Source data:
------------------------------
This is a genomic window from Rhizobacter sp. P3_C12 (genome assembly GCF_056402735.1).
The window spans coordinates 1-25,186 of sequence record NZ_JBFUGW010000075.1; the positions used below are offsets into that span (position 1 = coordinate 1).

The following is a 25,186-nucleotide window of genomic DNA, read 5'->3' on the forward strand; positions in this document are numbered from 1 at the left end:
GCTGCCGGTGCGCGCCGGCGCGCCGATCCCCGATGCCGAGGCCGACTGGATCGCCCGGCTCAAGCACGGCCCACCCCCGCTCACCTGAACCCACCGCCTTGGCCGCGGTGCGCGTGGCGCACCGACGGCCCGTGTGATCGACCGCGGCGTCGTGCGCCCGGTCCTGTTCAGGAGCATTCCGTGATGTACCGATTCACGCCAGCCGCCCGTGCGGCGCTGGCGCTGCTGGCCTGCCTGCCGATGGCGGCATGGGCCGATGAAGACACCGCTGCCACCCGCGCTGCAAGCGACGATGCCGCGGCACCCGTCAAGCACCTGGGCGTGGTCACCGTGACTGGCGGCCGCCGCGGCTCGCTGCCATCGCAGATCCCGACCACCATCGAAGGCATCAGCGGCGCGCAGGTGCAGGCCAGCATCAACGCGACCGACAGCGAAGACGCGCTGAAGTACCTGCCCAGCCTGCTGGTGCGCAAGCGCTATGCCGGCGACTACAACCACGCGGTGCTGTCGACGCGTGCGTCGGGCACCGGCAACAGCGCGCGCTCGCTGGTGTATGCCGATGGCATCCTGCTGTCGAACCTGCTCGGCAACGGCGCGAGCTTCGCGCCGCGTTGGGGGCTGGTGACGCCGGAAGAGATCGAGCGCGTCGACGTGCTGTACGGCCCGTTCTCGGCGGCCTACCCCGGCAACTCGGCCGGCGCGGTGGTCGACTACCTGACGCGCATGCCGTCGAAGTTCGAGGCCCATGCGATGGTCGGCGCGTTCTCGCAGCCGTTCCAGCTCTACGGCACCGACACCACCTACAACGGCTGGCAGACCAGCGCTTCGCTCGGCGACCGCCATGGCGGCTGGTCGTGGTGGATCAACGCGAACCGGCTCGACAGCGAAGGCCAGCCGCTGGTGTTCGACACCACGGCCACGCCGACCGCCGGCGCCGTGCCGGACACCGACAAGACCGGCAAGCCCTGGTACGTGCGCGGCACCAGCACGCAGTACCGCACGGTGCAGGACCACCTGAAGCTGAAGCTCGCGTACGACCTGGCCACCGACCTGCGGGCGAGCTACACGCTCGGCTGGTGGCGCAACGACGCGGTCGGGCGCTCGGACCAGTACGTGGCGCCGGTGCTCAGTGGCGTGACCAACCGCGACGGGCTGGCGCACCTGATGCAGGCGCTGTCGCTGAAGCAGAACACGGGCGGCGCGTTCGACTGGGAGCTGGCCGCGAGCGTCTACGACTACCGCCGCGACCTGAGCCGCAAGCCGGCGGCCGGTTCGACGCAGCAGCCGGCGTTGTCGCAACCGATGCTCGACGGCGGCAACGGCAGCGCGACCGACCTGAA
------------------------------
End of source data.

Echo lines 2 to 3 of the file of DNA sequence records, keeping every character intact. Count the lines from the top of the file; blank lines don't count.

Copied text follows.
The window spans coordinates 1-25,186 of sequence record NZ_JBFUGW010000075.1; the positions used below are offsets into that span (position 1 = coordinate 1).

The following is a 25,186-nucleotide window of genomic DNA, read 5'->3' on the forward strand; positions in this document are numbered from 1 at the left end: